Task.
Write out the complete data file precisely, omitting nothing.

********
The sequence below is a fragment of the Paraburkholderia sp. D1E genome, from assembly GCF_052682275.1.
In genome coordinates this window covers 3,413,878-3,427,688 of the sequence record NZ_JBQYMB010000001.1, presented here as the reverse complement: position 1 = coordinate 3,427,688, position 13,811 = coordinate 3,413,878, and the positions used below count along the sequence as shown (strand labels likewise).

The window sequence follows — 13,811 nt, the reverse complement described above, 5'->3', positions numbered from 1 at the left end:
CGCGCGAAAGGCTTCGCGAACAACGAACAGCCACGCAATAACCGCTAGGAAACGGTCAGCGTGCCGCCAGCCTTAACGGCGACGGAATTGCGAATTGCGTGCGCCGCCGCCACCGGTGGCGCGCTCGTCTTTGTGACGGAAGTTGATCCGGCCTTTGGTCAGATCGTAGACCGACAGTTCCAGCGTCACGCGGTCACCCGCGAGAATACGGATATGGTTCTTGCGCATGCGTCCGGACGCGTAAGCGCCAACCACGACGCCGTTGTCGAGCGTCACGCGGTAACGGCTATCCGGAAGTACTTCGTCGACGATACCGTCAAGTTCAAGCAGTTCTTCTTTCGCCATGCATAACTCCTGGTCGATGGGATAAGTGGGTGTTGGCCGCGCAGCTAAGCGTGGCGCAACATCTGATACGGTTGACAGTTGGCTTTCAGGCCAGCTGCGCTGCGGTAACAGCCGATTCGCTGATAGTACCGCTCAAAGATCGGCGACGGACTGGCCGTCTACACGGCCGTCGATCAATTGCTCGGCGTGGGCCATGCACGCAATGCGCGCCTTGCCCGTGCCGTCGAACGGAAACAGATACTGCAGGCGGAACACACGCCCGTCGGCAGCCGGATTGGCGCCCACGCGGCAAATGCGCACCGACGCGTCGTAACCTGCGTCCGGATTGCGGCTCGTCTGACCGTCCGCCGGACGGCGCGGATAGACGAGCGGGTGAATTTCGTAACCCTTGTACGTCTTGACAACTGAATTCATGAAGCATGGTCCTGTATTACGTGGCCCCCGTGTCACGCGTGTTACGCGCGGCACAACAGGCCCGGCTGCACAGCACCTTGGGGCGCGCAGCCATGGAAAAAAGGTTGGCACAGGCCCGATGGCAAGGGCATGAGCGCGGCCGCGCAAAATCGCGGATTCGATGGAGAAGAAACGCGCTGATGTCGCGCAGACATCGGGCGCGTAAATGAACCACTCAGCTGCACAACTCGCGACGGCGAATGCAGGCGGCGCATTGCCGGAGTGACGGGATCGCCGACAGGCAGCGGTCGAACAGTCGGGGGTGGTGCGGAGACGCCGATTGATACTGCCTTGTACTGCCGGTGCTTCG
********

The sequence below is a fragment of the Paraburkholderia sp. D1E genome, from assembly GCF_052682275.1.
In genome coordinates this window covers 3,413,878-3,427,688 of the sequence record NZ_JBQYMB010000001.1, presented here as the reverse complement: position 1 = coordinate 3,427,688, position 13,811 = coordinate 3,413,878, and the positions used below count along the sequence as shown (strand labels likewise).

The window sequence follows — 13,811 nt, the reverse complement described above, 5'->3', positions numbered from 1 at the left end:
CGCGCGAAAGGCTTCGCGAACAACGAACAGCCACGCAATAACCGCTAGGAAACGGTCAGCGTGCCGCCAGCCTTAACGGCGACGGAATTGCGAATTGCGTGCGCCGCCGCCACCGGTGGCGCGCTCGTCTTTGTGACGGAAGTTGATCCGGCCTTTGGTCAGATCGTAGACCGACAGTTCCAGCGTCACGCGGTCACCCGCGAGAATACGGATATGGTTCTTGCGCATGCGTCCGGACGCGTAAGCGCCAACCACGACGCCGTTGTCGAGCGTCACGCGGTAACGGCTATCCGGAAGTACTTCGTCGACGATACCGTCAAGTTCAAGCAGTTCTTCTTTCGCCATGCATAACTCCTGGTCGATGGGATAAGTGGGTGTTGGCCGCGCAGCTAAGCGTGGCGCAACATCTGATACGGTTGACAGTTGGCTTTCAGGCCAGCTGCGCTGCGGTAACAGCCGATTCGCTGATAGTACCGCTCAAAGATCGGCGACGGACTGGCCGTCTACACGGCCGTCGATCAATTGCTCGGCGTGGGCCATGCACGCAATGCGCGCCTTGCCCGTGCCGTCGAACGGAAACAGATACTGCAGGCGGAACACACGCCCGTCGGCAGCCGGATTGGCGCCCACGCGGCAAATGCGCACCGACGCGTCGTAACCTGCGTCCGGATTGCGGCTCGTCTGACCGTCCGCCGGACGGCGCGGATAGACGAGCGGGTGAATTTCGTAACCCTTGTACGTCTTGACAACTGAATTCATGAAGCATGGTCCTGTATTACGTGGCCCCCGTGTCACGCGTGTTACGCGCGGCACAACAGGCCCGGCTGCACAGCACCTTGGGGCGCGCAGCCATGGAAAAAAGGTTGGCACAGGCCCGATGGCAAGGGCATGAGCGCGGCCGCGCAAAATCGCGGATTCGATGGAGAAGAAACGCGCTGATGTCGCGCAGACATCGGGCGCGTAAATGAACCACTCAGCTGCACAACTCGCGACGGCGAATGCAGGCGGCGCATTGCCGGAGTGACGGGATCGCCGACAGGCAGCGGTCGAACAGTCGGGGGTGGTGCGGAGACGCCGATTGATACTGCCTTGTACTGCCGGTGCTTCG